by Allison Archambault
In the 1980's in the US, to buy a personal computer was to hire a talented integrator who would buy specialized components - a hard drive, a motherboard, memory cards, a monitor, etc. - from diverse suppliers and then fit together a customized, hand-built system.
In the early 2000's in the US, to buy a residential solar system was to hire a talented integrator who would buy specialized components - PV modules, racking, an inverter, etc. - from diverse suppliers and then fit together a customized, hand-built system.
Today, to build a town-sized, solar powered smart grid for energy access, is to hire (or employ) several teams of talented integrators who source specialized components to build several custom systems (a generation system, a distribution system) that can fit together to make pieces of a grid. While managing the process, logistics, and integration of the generation and distribution systems takes time, there are still other gaps to be filled. In EarthSpark's case, we needed to hire local electricians to install home wiring, and we needed to develop a whole new metering technology (and spin off a whole new company!) to fully realize the 'smart' part of smartgrid for our customers. Eventually, and soon, we will arrive at a customized, hand-built system.
There is a trend: Things get easier. Technology gets standardized. Processes get streamlined, but the early bits are lumpy.
EarthSpark is fortunate to have a world-class team working extremely hard with ever-changing variables in challenging environments to get this first smart solar grid expansion going. We are also lucky to count enormously talented and committed companies, organizations, government bodies, and individual supporters as teammates in this effort. Even so, the Les Anglais grid has taken longer to get online than we had planned. It has taken more time, more money, and more grit than any of us had envisioned.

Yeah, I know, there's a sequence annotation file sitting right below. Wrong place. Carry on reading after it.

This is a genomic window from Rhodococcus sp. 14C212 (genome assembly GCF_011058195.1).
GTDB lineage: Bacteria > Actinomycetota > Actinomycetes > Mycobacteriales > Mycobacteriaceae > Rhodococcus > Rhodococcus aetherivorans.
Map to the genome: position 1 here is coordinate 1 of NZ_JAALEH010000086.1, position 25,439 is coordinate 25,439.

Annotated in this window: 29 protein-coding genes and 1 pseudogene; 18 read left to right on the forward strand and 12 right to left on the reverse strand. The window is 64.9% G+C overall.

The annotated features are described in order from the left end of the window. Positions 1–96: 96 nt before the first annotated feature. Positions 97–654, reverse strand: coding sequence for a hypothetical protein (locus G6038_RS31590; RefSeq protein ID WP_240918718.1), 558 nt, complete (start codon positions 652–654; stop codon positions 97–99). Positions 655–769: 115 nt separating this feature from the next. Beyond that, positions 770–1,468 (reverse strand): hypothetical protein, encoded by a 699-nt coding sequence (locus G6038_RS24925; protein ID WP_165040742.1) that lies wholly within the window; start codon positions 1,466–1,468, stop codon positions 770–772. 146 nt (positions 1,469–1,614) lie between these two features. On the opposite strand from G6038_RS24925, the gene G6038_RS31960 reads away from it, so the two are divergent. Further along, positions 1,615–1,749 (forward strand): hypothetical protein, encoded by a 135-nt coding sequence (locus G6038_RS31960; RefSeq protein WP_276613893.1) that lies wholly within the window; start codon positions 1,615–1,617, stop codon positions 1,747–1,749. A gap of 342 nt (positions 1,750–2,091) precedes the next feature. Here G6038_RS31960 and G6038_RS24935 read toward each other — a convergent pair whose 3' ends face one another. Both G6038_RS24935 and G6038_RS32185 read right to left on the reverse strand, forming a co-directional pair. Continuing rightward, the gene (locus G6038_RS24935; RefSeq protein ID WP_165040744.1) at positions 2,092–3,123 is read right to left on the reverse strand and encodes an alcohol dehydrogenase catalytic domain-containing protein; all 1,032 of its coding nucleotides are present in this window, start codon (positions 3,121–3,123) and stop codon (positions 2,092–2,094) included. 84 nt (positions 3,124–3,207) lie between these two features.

This is the hard work of pushing through a first process. This is why EarthSpark emphasizes that while we are expanding energy access, the core of our work is doing the 'research and development' on the models that can eventually spin off and scale to solve energy access. We are, of course, not alone. Others are working on microgrids, and others are working in Haiti. But, together, we are very much still in the early days of streamlining how everything needs to fit together for this sector. The Les Anglais grid is an early actor in a long and well-known story of innovation and implementation, and this grid is almost on. The next one will be easier. The 10th grid will be easier still.
Building a world-class solar powered smart grid in rural Haiti comes with some real challenges. We'll spare our readers (and our suppliers) the agony of airing the details here. The stories will be better when they have neat resolutions and happy endings. While our initial 54 customers are still enjoying 24/7 electricity, our next customers are still waiting. Our new tentative turn-on date is the end of April. We'll be posting updates on this page as things progress.
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